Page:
Collaborative Landforms Gallery

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This gallery is being built collaboratively, images from Britain and Ireland have been provided to illustrate various landforms extracted from a list of Wikipedia Articles with category LandformsExternal link. Contents shown are for this page; there is a full list on first pageExternal link


A grotto (Italian grotta and French "grotte") is any type of natural or artificial caveExternal link that is associated with modern, historic or prehistoric use by humans. When it is not an artificial garden featureExternal link, a grotto is often a small cave near water and often flooded or liable to flood at high tideExternal link. The picturesque Grotta AzzurraExternal link at CapriExternal link and the grotto of the villa of TiberiusExternal link in the Bay of NaplesExternal link are outstanding natural seashore grottoes. Whether in tidal water or high up in hills, they are very often in limestoneExternal link geologyExternal link where the acidity dissolved in percolating waterExternal link has dissolvedExternal link the carbonatesExternal link of the rock matrix as it has passed through what were originally small fissures. See karst topographyExternal link, cavernExternal link.
Wikipedia pageExternal link

SD7570 : The Grotto by John Illingworth SJ3788 : Sefton Park Grotto by Paul Brooker NM3235 : Inside Fingal's Cave by Rob Farrow NZ3964 : The Marsden Grotto by Andrew Curtis NZ0886 : Hartburn Grotto by Andrew Curtis NZ0886 : Hartburn Grotto, outer chamber by Andrew Curtis NR8830 : Inside King's Cave by David Hawgood NG5312 : Spar Cave by John Allan


A heath or heathland is a shrublandExternal link habitatExternal link found mainly on low quality acidicExternal link soils, and is characterised by open, low growing woody vegetationExternal link. There are some clear differences between heath and moorlandExternal link. For example moorland has a very peaty topsoil, often wet, whereas a heath is on poor and usually sandy lowland soil. Moorland is generally related to high-ground heaths with†‚Ä especially in Great Britain†‚Ä a cooler and damper climate.
Wikipedia pageExternal link

SU3500 : Beaulieu Heath by E Gammie SU3401 : Beaulieu Heath by E Gammie TF2262 : Heather and bracken, Kirkby Moor by E Gammie SU8841 : Steep track going north on Hankley Common by Shazz TG0941 : Ancient heathland by Evelyn Simak SU8841 : Longmoor Base by Ben Gamble SU9457 : Across Sheet's Heath by Paul E Smith SX9176 : Path through the heather, Little Haldon by Robin Stott SX9276 : Eastern slopes of Little Haldon by Robin Stott SX9078 : Flint-floored bridleway, Ideford Common by Robin Stott SX9078 : Track, across Ideford Common by Roger Cornfoot SX9177 : View towards Little Haldon by Roger Cornfoot TL7806 : Post 5, Nature Trail by Roger Jones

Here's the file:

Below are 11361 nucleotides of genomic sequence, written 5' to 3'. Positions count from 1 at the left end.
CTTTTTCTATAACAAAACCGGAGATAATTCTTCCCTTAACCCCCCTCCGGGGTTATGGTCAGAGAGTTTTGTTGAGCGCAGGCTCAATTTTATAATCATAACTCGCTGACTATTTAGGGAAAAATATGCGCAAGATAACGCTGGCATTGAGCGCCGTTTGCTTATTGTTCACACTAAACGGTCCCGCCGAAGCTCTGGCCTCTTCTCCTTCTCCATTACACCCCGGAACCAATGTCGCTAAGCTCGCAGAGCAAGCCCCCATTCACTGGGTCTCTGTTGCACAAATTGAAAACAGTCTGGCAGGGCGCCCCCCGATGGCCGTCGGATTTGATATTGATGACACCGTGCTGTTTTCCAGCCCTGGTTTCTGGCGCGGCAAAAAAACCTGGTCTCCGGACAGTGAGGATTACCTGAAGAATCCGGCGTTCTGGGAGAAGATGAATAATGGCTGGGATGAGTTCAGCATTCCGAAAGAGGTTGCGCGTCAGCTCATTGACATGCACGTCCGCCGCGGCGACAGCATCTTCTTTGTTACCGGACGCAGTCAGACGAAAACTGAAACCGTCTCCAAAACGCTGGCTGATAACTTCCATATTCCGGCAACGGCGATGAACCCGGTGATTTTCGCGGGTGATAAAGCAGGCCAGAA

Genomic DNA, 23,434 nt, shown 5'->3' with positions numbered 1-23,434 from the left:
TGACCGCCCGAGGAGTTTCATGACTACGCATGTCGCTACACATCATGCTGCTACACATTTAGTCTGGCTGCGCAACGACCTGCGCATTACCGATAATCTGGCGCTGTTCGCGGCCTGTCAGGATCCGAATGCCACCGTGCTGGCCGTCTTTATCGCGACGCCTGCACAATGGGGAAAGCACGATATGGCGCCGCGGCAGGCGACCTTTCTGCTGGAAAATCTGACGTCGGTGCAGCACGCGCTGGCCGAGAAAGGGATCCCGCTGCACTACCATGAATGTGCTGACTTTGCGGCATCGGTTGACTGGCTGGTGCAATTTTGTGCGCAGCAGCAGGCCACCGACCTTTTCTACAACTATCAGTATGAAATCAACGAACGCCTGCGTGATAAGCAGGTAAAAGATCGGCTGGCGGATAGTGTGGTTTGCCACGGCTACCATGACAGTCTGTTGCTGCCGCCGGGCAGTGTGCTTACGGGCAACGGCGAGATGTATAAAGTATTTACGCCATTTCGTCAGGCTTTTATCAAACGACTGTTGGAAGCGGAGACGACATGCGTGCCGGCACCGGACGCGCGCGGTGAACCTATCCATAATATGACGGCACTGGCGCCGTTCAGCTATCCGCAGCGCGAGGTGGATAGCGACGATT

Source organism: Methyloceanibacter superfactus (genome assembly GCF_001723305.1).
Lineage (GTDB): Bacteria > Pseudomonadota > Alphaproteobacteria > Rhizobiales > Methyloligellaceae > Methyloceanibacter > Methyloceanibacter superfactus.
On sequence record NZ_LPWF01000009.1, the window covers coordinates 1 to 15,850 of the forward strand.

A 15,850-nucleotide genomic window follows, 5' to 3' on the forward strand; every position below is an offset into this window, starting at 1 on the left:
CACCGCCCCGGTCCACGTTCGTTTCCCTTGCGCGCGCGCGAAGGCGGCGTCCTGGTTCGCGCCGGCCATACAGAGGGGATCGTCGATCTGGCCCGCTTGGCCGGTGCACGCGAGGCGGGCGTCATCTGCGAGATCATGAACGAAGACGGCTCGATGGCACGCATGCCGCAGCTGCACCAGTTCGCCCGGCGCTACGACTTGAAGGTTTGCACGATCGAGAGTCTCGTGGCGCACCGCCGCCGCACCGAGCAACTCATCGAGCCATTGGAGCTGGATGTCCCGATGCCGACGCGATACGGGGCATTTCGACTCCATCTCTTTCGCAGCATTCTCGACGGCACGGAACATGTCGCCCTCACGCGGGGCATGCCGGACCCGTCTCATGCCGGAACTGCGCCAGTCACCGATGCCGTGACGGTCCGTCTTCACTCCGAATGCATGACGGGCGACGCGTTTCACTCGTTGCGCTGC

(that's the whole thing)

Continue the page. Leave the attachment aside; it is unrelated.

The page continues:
Heath turned into agricultural land: SP4471 : Bourton Heath by Ian Rob


The term highland(s) or upland(s) is used to denote any mountainousExternal link region or elevated mountainous plateauExternal link. Generally speaking, the term upland (or uplands) tends to be used for ranges of hillsExternal link, typically up to 500-600m, and highland (or highlands) for ranges of low mountainsExternal link.
Wikipedia pageExternal link

SD8494 : Pennine Way crosses Black Hill Moss by Roger Templeman SK1086 : Grindslow Knoll, Peak District by Martin Clark SH6863 : Carnedd Dafydd viewed from Bwlch Cyfrwy-drum by Philip Halling SH6558 : The Cantilever by Barry Hunter SH6558 : Tryfan Summit From Glyder Fach by Terry Hughes SH6054 : Llyn Llydaw and Snowdon by brian NH9903 : The Cairngorm plateaux by Walter Baxter NJ0004 : The Glen More Cairngorm by Richard Webb NN1671 : The cliffs of the north face of Ben Nevis by Peter NN1950 : View across Glen Etive, near Dalness by Graham Steven NN2053 : Buachaille Etive Mor by Toby Speight


A hillock or knoll is a small hill, usually separated from a larger group of hillsExternal link such as a rangeExternal link. Hillocks are similar in their distribution and size to small mesasExternal link or buttesExternal link. The term is largely a British one. This particular formation occurs often in Great BritainExternal link and ChinaExternal link. One of the most famous knolls is the one near Kennedy's point of assassination. The Grassy KnollExternal link.
Wikipedia pageExternal link

NG3338 : Hillocks of Rock and Grass by Hilmar Ilgenfritz NG4163 : Hillocks in Fairy Glen by Dave Fergusson H5371 : Hillock, Bancran by Kenneth  Allen NR3264 : Cnoc Donn Mor, Islay by Becky Williamson SN8025 : Tomen Llechach by Alan Bowring SO1195 : Conical hill near Pontyperchill Farm by Penny Mayes SO1396 : The road to Bettws by Penny Mayes SJ1508 : Sheep at Cefn du uchaf by Penny Mayes TG1743 : View across the camp site, Beeston Regis by Penny Mayes ST3530 : Burrow Mump (hill hill) by Penny Mayes SX7970 : Shapely knoll by Robin Stott SP1463 : Field boundary south of Wootton Hill Farm by Robin Stott SX8069 : Rattley's Pole by Robin Stott SX8572 : Knoll by Whitehill Road by Robin Stott SP1265 : High voltage lines east of Oldberrow by Robin Stott SP1863 : Knoll near Langley Range by Robin Stott SX7970 : Cattle on a knoll by Robin Stott SP1568 : Camp Hill by Robin Stott

Creative Commons Licence [Some Rights Reserved]   Text © Copyright September 2012, Barry Hunter; licensed for reuse under a Creative Commons Licence.
With contributions by David Hawgood and Stephen Craven. (details)

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